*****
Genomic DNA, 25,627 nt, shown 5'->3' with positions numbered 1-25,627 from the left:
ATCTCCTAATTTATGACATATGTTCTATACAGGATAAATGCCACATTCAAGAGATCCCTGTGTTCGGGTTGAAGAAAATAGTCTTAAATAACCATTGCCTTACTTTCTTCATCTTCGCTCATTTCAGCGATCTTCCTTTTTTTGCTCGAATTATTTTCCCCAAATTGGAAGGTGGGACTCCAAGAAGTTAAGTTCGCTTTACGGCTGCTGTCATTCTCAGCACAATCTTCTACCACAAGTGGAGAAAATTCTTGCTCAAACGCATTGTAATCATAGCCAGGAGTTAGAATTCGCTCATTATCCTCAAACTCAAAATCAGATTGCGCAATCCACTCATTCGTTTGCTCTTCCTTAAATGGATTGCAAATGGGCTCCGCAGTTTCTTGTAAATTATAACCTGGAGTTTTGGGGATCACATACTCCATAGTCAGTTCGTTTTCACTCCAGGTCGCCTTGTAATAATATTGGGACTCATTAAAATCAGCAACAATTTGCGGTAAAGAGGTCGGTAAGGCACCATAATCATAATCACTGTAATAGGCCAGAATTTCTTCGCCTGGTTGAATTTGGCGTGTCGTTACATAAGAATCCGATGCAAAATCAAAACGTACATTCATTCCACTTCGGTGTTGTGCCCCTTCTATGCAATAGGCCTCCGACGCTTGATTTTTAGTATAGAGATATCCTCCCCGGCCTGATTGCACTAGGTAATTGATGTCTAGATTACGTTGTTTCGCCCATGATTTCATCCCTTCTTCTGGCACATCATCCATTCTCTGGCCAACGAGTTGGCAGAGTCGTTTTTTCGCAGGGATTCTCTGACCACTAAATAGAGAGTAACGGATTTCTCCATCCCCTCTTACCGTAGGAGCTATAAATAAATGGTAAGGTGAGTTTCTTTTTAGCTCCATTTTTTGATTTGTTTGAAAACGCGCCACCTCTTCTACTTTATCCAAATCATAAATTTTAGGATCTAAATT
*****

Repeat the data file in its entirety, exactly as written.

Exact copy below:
Genomic DNA, 25,627 nt, shown 5'->3' with positions numbered 1-25,627 from the left:
ATCTCCTAATTTATGACATATGTTCTATACAGGATAAATGCCACATTCAAGAGATCCCTGTGTTCGGGTTGAAGAAAATAGTCTTAAATAACCATTGCCTTACTTTCTTCATCTTCGCTCATTTCAGCGATCTTCCTTTTTTTGCTCGAATTATTTTCCCCAAATTGGAAGGTGGGACTCCAAGAAGTTAAGTTCGCTTTACGGCTGCTGTCATTCTCAGCACAATCTTCTACCACAAGTGGAGAAAATTCTTGCTCAAACGCATTGTAATCATAGCCAGGAGTTAGAATTCGCTCATTATCCTCAAACTCAAAATCAGATTGCGCAATCCACTCATTCGTTTGCTCTTCCTTAAATGGATTGCAAATGGGCTCCGCAGTTTCTTGTAAATTATAACCTGGAGTTTTGGGGATCACATACTCCATAGTCAGTTCGTTTTCACTCCAGGTCGCCTTGTAATAATATTGGGACTCATTAAAATCAGCAACAATTTGCGGTAAAGAGGTCGGTAAGGCACCATAATCATAATCACTGTAATAGGCCAGAATTTCTTCGCCTGGTTGAATTTGGCGTGTCGTTACATAAGAATCCGATGCAAAATCAAAACGTACATTCATTCCACTTCGGTGTTGTGCCCCTTCTATGCAATAGGCCTCCGACGCTTGATTTTTAGTATAGAGATATCCTCCCCGGCCTGATTGCACTAGGTAATTGATGTCTAGATTACGTTGTTTCGCCCATGATTTCATCCCTTCTTCTGGCACATCATCCATTCTCTGGCCAACGAGTTGGCAGAGTCGTTTTTTCGCAGGGATTCTCTGACCACTAAATAGAGAGTAACGGATTTCTCCATCCCCTCTTACCGTAGGAGCTATAAATAAATGGTAAGGTGAGTTTCTTTTTAGCTCCATTTTTTGATTTGTTTGAAAACGCGCCACCTCTTCTACTTTATCCAAATCATAAATTTTAGGATCTAAATT